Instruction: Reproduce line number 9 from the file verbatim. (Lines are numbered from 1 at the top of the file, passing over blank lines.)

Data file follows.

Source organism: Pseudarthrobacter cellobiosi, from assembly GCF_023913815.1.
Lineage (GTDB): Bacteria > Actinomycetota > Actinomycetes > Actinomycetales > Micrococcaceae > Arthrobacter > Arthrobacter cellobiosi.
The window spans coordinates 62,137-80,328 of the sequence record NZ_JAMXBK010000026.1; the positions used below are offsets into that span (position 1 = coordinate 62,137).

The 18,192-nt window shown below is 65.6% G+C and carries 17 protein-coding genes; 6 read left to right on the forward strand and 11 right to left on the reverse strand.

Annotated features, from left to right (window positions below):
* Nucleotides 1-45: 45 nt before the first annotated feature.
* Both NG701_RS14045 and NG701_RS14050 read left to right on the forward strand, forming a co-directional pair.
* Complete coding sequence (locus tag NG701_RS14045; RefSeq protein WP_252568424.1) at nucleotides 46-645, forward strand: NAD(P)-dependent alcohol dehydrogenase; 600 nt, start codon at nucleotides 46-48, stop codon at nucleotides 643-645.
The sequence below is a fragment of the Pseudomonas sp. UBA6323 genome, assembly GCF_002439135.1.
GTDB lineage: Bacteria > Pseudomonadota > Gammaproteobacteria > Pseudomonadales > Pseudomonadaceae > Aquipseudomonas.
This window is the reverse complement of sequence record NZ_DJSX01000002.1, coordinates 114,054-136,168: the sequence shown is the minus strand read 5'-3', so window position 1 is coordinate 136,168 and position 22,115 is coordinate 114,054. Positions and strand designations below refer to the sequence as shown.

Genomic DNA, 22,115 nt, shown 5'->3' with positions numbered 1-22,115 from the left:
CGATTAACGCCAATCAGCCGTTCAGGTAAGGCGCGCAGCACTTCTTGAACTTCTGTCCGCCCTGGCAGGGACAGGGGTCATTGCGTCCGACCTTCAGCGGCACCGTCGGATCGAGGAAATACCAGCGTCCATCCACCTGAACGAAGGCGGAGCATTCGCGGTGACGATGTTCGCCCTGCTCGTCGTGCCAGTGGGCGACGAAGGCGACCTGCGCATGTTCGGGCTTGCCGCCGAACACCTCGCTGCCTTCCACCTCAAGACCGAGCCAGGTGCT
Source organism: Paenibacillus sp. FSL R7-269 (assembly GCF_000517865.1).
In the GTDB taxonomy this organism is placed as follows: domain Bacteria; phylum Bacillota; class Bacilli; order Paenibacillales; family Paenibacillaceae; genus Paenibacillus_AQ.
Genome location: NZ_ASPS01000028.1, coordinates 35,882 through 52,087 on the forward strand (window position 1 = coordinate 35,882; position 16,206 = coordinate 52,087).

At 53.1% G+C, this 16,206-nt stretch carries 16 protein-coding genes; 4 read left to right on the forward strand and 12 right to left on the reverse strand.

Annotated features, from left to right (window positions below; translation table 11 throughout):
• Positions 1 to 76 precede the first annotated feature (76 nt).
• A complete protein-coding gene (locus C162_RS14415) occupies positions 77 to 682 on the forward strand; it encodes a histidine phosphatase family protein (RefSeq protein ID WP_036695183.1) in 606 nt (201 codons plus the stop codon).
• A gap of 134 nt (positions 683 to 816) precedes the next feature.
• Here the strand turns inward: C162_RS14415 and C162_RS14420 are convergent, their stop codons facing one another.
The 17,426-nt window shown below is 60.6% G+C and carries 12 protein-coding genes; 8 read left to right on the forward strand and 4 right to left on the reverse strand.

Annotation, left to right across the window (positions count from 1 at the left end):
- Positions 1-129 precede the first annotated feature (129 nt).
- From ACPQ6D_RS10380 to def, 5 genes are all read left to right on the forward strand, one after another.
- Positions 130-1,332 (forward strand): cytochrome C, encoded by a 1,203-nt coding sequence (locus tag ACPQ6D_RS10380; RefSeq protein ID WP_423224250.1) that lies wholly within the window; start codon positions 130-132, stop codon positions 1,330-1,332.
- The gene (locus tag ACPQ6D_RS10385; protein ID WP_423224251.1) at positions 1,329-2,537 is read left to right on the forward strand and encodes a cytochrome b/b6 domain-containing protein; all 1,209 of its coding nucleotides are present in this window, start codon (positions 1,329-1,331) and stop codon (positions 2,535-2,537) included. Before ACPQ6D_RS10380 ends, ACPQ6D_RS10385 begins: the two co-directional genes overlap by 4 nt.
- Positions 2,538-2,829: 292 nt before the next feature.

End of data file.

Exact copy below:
The sequence below is a fragment of the Pseudomonas sp. UBA6323 genome, assembly GCF_002439135.1.